Ebola has a similar tale. The outbreak of 2014-2015 was particularly telling with over 14,000 infections and nearly 4,000 deaths. The cumulative mortality for all previous outbreaks on record (starting in 1976) was less than 2,000. So, how did it emerge de novo in an area without any prior outbreaks on record? What was it exactly that led to the outbreak in West Africa? What leads to such variable case fatality rates in divergent areas? Sierra Leone has suffered from decades of war, foreign intervention, a highly precarious sociopolitical system, and anemic infrastructure.

It has the lowest recorded life expectancy in the world (at 45 years). Moreover, as the quality of health is inextricably connected with access to resources and highly correlated with the general quality of life, it is of no surprise that they are ranked the sixth lowest on the Multidimensional Poverty Index and 183 out of 187 nations analyzed on the Human Development Index (often colloquially referred to as the happiness index). 

As is often the case in impoverished settings, those systems that are most vulnerable, will be attacked —  whether it be the result of some perverted irony, or rather, the manifestation of that very poverty precipitating conditions that favor disease and warfare combined with the lack of foundational strength to withstand disaster (either natural or anthropogenic). The association between violence and epidemics is particularly striking. It is likely that fractured health systems worsened by episodic social disruption place inordinate stress on societies and disproportionately impact the most vulnerable in those respective societies. Given such woefully inadequate health care systems unequipped to manage the needs of its citizens coupled with latent microbes existent for decades awaiting perfectly opportunistic moments, we can speculate that stark inequalities may be one of the strongest precipitants of infectious disease outbreaks.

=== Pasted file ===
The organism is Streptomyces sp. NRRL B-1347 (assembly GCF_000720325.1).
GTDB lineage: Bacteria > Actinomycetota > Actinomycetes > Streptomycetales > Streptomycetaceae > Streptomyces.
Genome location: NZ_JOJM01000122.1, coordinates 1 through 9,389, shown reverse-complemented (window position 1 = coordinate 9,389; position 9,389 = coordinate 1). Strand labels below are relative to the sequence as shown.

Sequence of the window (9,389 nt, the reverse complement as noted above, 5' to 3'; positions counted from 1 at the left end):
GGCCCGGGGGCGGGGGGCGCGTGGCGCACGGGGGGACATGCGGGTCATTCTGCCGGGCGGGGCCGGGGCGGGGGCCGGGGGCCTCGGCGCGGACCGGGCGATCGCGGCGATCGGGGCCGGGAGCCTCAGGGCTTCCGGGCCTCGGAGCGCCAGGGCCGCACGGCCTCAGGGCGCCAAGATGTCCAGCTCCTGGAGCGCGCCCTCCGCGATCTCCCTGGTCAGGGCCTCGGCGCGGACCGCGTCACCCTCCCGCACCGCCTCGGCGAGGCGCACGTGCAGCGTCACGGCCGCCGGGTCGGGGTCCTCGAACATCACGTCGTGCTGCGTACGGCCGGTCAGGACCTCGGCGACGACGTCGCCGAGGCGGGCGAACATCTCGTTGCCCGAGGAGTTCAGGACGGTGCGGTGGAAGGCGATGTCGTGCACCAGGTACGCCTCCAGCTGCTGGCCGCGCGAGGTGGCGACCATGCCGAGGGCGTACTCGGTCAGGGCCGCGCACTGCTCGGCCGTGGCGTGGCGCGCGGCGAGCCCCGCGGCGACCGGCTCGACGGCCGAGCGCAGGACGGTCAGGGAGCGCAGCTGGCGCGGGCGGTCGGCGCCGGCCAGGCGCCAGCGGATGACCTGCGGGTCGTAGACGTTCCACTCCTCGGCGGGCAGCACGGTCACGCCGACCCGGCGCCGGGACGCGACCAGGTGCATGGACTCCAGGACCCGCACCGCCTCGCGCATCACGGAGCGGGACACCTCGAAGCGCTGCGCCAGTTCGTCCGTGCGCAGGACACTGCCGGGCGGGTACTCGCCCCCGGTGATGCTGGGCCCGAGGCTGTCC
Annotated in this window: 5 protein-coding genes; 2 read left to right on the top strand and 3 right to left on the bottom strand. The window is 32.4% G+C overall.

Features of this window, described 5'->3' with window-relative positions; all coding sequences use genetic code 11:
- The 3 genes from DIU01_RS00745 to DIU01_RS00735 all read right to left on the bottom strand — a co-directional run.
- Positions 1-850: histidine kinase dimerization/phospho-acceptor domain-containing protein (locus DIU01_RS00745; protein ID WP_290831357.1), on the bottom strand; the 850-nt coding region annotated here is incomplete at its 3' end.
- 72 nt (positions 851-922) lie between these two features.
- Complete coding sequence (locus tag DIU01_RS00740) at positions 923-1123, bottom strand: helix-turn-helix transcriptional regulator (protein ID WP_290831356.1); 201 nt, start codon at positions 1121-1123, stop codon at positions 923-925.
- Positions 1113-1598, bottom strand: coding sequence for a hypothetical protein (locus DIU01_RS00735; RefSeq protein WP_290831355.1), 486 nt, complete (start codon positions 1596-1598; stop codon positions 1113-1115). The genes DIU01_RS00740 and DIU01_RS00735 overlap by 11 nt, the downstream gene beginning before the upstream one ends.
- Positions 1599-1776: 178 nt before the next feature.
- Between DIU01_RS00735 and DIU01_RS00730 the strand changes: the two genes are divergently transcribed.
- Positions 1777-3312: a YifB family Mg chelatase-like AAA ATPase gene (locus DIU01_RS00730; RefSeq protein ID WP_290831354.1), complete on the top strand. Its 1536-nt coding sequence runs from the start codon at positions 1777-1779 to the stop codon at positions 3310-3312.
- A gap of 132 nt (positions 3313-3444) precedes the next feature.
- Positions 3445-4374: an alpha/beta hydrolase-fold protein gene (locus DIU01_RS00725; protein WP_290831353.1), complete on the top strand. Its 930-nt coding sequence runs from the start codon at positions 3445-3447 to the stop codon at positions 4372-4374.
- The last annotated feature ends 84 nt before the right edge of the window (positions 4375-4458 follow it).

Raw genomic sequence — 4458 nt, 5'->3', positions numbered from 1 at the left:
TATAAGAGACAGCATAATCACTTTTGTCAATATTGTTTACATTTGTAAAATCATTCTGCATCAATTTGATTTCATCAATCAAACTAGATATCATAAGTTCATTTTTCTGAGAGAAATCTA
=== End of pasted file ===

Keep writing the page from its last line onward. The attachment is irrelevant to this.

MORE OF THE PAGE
As the circle of poverty and disease continue, population stress can not only be a precedent to outbreaks, but can also be the consequence of such. Months of government-facilitated isolation, quarantine and separation for COVID-19, disproportionate adverse health consequences, as well as further economic distress on populations predisposed to adversity likely precipitated a pressure cooker scenario that activated frustration from decades of systematic oppression and violence. Social norms and civic boundaries had dissolved, and it is plausible that populations felt more emboldened to express their sense of lived injustice. NYC (like cities across the world) were aggravated by the gross inequities seen in this world. It caused them to take to the streets and demand justice. It further caused thousands to break down the months of progress that social distancing had on the incidence of COVID-19 in NYC. This, in conjunction, with the anger and emotional exhaustion associated with the unjust killing of George Floyd likely led to a widespread compromise on the immune systems of thousands placing them at higher risk of infection and poor disease progression. Just in time for a “secondary wave,” as the cycle of social determinants continues.  


Tyler B. Evans, M.D. MS, MPH, is the Chief Medical Officer for the NYC Office of Emergency Management (NYCEM) and an associate professor at the University of Southern California (USC). He is an infectious disease/tropical medicine physician with extensive experience working with vulnerable populations throughout the world, including migrants (namely refugees, asylees and victims of human trafficking), the LGBTQ (with a special focus on transgender/nonbinary populations), the homeless, and Native Americans.